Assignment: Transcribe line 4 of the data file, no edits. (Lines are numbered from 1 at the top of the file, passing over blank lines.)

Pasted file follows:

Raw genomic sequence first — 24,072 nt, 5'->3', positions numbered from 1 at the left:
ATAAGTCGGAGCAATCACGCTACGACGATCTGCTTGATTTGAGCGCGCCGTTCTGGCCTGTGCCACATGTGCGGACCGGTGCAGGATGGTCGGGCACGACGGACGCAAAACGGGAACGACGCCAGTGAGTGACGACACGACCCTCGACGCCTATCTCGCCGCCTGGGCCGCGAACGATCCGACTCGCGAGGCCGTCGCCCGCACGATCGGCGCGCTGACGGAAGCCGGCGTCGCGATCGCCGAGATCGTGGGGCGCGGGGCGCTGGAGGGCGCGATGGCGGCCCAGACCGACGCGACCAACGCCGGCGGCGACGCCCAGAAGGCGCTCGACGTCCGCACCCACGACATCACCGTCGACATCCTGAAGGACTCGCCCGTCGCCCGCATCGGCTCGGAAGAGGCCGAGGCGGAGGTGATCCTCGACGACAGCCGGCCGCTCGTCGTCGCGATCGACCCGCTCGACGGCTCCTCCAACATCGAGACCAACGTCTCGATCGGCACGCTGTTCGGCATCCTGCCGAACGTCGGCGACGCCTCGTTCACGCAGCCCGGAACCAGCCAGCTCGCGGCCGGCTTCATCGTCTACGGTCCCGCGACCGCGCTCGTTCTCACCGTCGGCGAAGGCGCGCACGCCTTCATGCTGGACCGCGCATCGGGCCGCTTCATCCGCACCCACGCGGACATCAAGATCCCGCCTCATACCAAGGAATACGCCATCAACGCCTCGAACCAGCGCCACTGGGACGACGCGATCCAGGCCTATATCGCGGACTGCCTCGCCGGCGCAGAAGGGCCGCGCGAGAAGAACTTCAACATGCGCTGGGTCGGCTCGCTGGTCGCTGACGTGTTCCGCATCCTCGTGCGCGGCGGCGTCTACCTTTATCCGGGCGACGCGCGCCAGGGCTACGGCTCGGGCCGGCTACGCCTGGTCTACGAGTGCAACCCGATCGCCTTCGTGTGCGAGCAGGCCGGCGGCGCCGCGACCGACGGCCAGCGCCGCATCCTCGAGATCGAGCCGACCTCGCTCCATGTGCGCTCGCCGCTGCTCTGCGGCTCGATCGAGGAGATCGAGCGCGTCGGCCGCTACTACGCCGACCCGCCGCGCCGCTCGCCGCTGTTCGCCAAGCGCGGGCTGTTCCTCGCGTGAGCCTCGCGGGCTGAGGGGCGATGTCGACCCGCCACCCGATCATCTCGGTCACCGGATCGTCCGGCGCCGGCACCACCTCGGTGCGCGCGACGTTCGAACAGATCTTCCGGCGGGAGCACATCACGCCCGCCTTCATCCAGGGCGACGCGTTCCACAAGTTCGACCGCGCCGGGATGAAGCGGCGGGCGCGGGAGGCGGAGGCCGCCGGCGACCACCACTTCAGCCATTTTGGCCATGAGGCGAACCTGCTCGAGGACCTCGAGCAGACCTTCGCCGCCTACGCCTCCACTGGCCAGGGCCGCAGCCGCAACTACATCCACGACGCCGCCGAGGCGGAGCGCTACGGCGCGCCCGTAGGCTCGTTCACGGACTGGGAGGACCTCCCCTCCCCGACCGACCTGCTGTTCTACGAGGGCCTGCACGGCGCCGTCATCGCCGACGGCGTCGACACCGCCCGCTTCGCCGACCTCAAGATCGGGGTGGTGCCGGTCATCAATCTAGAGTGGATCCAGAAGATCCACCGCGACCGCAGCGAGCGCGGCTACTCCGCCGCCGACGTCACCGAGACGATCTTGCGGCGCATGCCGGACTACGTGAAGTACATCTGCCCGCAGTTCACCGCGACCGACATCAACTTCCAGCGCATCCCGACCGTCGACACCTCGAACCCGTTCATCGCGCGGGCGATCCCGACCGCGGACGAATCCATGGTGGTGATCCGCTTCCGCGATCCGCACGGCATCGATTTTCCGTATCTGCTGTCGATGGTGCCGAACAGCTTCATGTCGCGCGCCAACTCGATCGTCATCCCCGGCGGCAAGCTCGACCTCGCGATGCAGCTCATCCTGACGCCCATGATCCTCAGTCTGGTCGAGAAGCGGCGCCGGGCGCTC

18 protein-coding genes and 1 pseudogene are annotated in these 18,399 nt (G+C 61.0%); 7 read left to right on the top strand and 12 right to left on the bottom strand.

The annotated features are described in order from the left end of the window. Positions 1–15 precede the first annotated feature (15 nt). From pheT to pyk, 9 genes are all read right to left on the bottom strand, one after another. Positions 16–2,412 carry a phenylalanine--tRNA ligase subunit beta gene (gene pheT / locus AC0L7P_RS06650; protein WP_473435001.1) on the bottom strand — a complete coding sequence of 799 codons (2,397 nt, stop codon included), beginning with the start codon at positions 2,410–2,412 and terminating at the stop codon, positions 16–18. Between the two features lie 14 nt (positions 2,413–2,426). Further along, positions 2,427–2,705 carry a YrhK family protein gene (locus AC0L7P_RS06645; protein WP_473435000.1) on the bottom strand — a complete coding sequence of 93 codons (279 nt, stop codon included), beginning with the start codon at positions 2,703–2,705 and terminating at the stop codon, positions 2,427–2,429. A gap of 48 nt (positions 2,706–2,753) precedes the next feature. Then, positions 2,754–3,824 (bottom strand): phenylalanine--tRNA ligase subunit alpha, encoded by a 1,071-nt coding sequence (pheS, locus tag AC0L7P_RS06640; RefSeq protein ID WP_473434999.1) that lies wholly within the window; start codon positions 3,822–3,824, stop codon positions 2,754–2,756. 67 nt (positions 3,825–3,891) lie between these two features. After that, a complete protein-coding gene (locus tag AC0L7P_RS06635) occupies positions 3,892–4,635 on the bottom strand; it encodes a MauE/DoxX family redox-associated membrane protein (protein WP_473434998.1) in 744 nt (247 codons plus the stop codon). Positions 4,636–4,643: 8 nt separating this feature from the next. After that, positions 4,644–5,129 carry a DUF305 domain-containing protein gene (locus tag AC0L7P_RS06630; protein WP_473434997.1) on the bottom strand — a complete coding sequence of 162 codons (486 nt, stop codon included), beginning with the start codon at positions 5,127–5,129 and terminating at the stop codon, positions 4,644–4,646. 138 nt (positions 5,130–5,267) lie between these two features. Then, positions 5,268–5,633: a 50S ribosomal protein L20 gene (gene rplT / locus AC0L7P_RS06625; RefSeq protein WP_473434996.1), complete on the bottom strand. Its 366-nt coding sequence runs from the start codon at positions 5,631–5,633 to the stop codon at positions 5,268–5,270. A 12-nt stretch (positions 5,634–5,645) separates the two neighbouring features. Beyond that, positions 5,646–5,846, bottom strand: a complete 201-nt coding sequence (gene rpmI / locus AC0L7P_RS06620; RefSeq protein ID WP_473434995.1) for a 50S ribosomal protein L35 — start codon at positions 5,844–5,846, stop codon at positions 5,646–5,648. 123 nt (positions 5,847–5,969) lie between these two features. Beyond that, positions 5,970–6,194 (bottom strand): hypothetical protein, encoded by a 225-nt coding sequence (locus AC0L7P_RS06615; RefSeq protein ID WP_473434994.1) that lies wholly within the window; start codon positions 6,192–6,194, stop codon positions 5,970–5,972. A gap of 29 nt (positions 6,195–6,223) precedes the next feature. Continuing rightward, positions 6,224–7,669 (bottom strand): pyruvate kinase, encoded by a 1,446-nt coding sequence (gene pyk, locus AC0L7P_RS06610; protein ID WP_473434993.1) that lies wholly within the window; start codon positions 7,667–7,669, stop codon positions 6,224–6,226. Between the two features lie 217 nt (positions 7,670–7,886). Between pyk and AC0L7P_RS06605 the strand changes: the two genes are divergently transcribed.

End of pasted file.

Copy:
The annotated features are described in order from the left end of the window. Positions 1–15 precede the first annotated feature (15 nt). From pheT to pyk, 9 genes are all read right to left on the bottom strand, one after another. Positions 16–2,412 carry a phenylalanine--tRNA ligase subunit beta gene (gene pheT / locus AC0L7P_RS06650; protein WP_473435001.1) on the bottom strand — a complete coding sequence of 799 codons (2,397 nt, stop codon included), beginning with the start codon at positions 2,410–2,412 and terminating at the stop codon, positions 16–18. Between the two features lie 14 nt (positions 2,413–2,426). Further along, positions 2,427–2,705 carry a YrhK family protein gene (locus AC0L7P_RS06645; protein WP_473435000.1) on the bottom strand — a complete coding sequence of 93 codons (279 nt, stop codon included), beginning with the start codon at positions 2,703–2,705 and terminating at the stop codon, positions 2,427–2,429. A gap of 48 nt (positions 2,706–2,753) precedes the next feature. Then, positions 2,754–3,824 (bottom strand): phenylalanine--tRNA ligase subunit alpha, encoded by a 1,071-nt coding sequence (pheS, locus tag AC0L7P_RS06640; RefSeq protein ID WP_473434999.1) that lies wholly within the window; start codon positions 3,822–3,824, stop codon positions 2,754–2,756. 67 nt (positions 3,825–3,891) lie between these two features. After that, a complete protein-coding gene (locus tag AC0L7P_RS06635) occupies positions 3,892–4,635 on the bottom strand; it encodes a MauE/DoxX family redox-associated membrane protein (protein WP_473434998.1) in 744 nt (247 codons plus the stop codon). Positions 4,636–4,643: 8 nt separating this feature from the next. After that, positions 4,644–5,129 carry a DUF305 domain-containing protein gene (locus tag AC0L7P_RS06630; protein WP_473434997.1) on the bottom strand — a complete coding sequence of 162 codons (486 nt, stop codon included), beginning with the start codon at positions 5,127–5,129 and terminating at the stop codon, positions 4,644–4,646. 138 nt (positions 5,130–5,267) lie between these two features. Then, positions 5,268–5,633: a 50S ribosomal protein L20 gene (gene rplT / locus AC0L7P_RS06625; RefSeq protein WP_473434996.1), complete on the bottom strand. Its 366-nt coding sequence runs from the start codon at positions 5,631–5,633 to the stop codon at positions 5,268–5,270. A 12-nt stretch (positions 5,634–5,645) separates the two neighbouring features. Beyond that, positions 5,646–5,846, bottom strand: a complete 201-nt coding sequence (gene rpmI / locus AC0L7P_RS06620; RefSeq protein ID WP_473434995.1) for a 50S ribosomal protein L35 — start codon at positions 5,844–5,846, stop codon at positions 5,646–5,648. 123 nt (positions 5,847–5,969) lie between these two features. Beyond that, positions 5,970–6,194 (bottom strand): hypothetical protein, encoded by a 225-nt coding sequence (locus AC0L7P_RS06615; RefSeq protein ID WP_473434994.1) that lies wholly within the window; start codon positions 6,192–6,194, stop codon positions 5,970–5,972. A gap of 29 nt (positions 6,195–6,223) precedes the next feature. Continuing rightward, positions 6,224–7,669 (bottom strand): pyruvate kinase, encoded by a 1,446-nt coding sequence (gene pyk, locus AC0L7P_RS06610; protein ID WP_473434993.1) that lies wholly within the window; start codon positions 7,667–7,669, stop codon positions 6,224–6,226. Between the two features lie 217 nt (positions 7,670–7,886). Between pyk and AC0L7P_RS06605 the strand changes: the two genes are divergently transcribed.